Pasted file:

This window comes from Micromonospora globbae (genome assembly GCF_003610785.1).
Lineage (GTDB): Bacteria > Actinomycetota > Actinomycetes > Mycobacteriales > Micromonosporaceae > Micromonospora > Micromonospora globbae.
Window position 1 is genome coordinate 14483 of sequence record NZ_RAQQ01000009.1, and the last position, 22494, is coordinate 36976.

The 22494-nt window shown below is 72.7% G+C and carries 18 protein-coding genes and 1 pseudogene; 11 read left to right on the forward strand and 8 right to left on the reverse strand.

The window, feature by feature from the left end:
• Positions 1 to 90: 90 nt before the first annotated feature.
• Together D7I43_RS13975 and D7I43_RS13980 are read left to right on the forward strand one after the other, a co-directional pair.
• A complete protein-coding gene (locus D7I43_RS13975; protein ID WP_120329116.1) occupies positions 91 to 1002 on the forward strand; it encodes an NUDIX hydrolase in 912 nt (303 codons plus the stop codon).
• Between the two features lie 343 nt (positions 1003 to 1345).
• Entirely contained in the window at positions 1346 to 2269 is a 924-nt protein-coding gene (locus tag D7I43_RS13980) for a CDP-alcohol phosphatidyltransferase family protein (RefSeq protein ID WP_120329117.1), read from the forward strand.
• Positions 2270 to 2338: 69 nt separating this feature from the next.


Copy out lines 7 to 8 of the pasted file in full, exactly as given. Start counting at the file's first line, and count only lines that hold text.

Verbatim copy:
• Together D7I43_RS13975 and D7I43_RS13980 are read left to right on the forward strand one after the other, a co-directional pair.
• A complete protein-coding gene (locus D7I43_RS13975; protein ID WP_120329116.1) occupies positions 91 to 1002 on the forward strand; it encodes an NUDIX hydrolase in 912 nt (303 codons plus the stop codon).